[Mailman-Users] Internet Message Format: Identification Fields
Stephen J. Turnbull
stephen at xemacs.org
Wed Jun 25 04:39:04 CEST 2014
Richard Damon writes:
> The internet protocols disagree on that minor modification create a new
No, they don't. There's only one RFC that matters, and that's RFC
5322 (or whichever version of that standard that you prefer, but on
this they're basically in agreement). RFC 5322 says:
In all cases, it is the meaning that the sender of the message
wishes to convey (i.e., whether this is the same message or a
different message) that determines whether or not the
"Message-ID:" field changes, not any particular syntactic
difference that appears (or does not appear) in the message.
Here, "Sender" is ambiguous, it could be the OP or it could be
Mailman. I think that since Mailman actually accepts the message and
then decides whether or not to reinject it and in what form, probably
Mailman is the sender referred to.
In that sense, if willi really wants to give the message a new
Message-Id, he may do that in conformance to the RFC. That is a
statement on his part that his administrative needs override the risk
to the users of the list, and that the list "owns" the posts it
It's possible to imagine a situation where the risk is quite minimal.
For example an announce list, or a list where only the list is allowed
to appear among the addressees (but in the latter case the list can't
know whether there were Bccs, so the risk is non-zero).
The Mailman developer community considers that the role of Mailman is
to convey the original poster's message to the users, in accordance
with list policy, but that the "message content" should remain
unchanged if the message is distributed at all. For that reason, most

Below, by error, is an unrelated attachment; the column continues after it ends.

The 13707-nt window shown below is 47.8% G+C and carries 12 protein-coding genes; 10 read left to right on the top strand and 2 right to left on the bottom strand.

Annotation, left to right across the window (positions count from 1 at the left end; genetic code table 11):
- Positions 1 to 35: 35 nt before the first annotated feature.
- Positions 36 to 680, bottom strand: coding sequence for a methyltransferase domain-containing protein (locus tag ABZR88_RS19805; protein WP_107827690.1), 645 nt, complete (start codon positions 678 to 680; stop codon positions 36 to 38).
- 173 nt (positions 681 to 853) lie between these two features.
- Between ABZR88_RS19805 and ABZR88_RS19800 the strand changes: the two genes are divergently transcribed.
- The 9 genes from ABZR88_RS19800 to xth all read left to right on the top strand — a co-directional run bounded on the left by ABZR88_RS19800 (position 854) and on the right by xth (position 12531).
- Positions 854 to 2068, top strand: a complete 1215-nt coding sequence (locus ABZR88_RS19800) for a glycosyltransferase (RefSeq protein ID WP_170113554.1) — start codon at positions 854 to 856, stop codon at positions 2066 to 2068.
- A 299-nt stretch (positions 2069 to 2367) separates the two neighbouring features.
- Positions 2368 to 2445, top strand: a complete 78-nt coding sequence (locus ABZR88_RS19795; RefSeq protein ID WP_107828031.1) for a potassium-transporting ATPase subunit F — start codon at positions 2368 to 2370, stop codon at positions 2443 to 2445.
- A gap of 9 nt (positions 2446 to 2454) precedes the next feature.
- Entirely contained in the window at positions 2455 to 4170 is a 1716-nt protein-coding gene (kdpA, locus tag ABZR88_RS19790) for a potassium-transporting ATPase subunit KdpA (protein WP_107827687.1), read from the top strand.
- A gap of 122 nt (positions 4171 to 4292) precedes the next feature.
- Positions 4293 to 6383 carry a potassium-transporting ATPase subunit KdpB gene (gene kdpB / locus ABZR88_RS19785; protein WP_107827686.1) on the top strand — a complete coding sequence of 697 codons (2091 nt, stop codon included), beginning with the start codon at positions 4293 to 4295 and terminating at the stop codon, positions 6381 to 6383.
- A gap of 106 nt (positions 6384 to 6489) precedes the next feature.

of us feel strongly that the Mailman program as distributed by the
project should never change the Message-Id.
Mailman could add Resent-Message-Id (and other Resent-* headers) but
in default configuration at least it doesn't. Still that wouldn't
help to address the GMail MUA design issue.
> > But, please, let us discuss more about the principles. I don't analyse
> > the sources from mailman and thunderbird to know on what points they
> > use the message-id for what process. What header-fields use
> > thunderbird for thread-ordering? Maybe, on this list read some people
> > from the thunderbird developer group or from other mailtools to
> > explain the needs.
MUA developers mostly don't hang out here. As far as I know they all
agree that Mailman does the right thing for them (as list users) and
for their users, so they're not interested in Mailman development. I
suspect that if Mailman started changing Message-Id, they'd show up in
As far as I know all modern MUAs such as ThunderBird, Evolution,
GMail, Yahoo! Mail, SquirrelMail, etc use Message-Id, References, and
In-Reply-To for threading. I am certain that archiving programs (such
as Mailman's Pipermail) and services like GMane and Mail-Archive.com do.
> > The message-id should be a unique id for a mail. The mail is a
> > combination of the header and body. This two parts together build
> > the specific mail. If you change one part, you create a new mail.
No, that's definitely an incorrect reading of RFC 5322. See above.
 Although we may *add* one if somehow one arrives at Mailman
without a Message-Id -- but this is extremely rare, as modern MTAs
almost always add a Message-Id on the way to Mailman.
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